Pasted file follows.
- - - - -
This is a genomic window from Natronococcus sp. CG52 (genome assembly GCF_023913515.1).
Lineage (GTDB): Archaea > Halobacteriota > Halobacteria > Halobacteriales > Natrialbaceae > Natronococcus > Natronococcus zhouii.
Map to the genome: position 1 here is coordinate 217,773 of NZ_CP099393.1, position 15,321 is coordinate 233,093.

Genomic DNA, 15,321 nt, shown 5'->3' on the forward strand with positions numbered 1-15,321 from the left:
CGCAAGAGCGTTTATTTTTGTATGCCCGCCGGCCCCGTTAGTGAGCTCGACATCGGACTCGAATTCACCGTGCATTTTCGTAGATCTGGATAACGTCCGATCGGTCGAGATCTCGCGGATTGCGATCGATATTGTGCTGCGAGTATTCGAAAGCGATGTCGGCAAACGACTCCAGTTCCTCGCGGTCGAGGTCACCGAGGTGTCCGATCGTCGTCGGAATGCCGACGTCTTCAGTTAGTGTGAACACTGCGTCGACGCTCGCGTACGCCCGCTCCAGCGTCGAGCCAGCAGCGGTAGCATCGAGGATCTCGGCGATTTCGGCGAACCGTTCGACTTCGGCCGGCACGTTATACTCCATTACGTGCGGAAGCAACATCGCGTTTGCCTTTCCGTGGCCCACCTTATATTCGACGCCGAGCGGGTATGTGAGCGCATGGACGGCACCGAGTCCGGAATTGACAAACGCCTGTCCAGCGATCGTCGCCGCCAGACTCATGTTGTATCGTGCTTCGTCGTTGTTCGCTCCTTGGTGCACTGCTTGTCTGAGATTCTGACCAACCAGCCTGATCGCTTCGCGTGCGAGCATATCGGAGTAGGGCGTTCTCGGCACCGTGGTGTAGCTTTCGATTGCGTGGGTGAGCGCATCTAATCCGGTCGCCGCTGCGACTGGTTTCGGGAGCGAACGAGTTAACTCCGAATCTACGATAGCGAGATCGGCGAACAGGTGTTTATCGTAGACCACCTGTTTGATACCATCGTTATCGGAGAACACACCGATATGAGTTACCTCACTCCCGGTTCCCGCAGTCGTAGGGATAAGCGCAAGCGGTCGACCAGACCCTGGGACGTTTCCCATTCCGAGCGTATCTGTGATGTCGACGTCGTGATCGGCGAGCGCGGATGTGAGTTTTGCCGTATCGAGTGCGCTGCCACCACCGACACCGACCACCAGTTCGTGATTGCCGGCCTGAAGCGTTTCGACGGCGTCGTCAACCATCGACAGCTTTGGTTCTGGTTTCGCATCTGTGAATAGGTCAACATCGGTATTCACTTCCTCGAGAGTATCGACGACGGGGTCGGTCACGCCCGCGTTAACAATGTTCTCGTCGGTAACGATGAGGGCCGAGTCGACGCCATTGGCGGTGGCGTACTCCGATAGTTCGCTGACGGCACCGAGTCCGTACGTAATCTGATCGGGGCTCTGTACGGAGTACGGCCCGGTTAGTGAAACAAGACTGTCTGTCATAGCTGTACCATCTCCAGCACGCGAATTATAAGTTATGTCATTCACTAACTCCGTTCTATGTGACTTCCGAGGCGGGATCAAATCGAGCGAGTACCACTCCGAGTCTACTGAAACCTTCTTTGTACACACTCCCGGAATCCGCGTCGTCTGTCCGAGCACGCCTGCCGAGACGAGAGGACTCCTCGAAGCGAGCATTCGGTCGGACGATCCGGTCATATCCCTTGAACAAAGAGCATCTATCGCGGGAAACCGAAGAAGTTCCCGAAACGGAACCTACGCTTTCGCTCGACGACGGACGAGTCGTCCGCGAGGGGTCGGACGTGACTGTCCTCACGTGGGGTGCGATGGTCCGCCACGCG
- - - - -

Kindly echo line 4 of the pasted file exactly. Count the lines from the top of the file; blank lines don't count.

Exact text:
Genomic DNA, 15,321 nt, shown 5'->3' on the forward strand with positions numbered 1-15,321 from the left: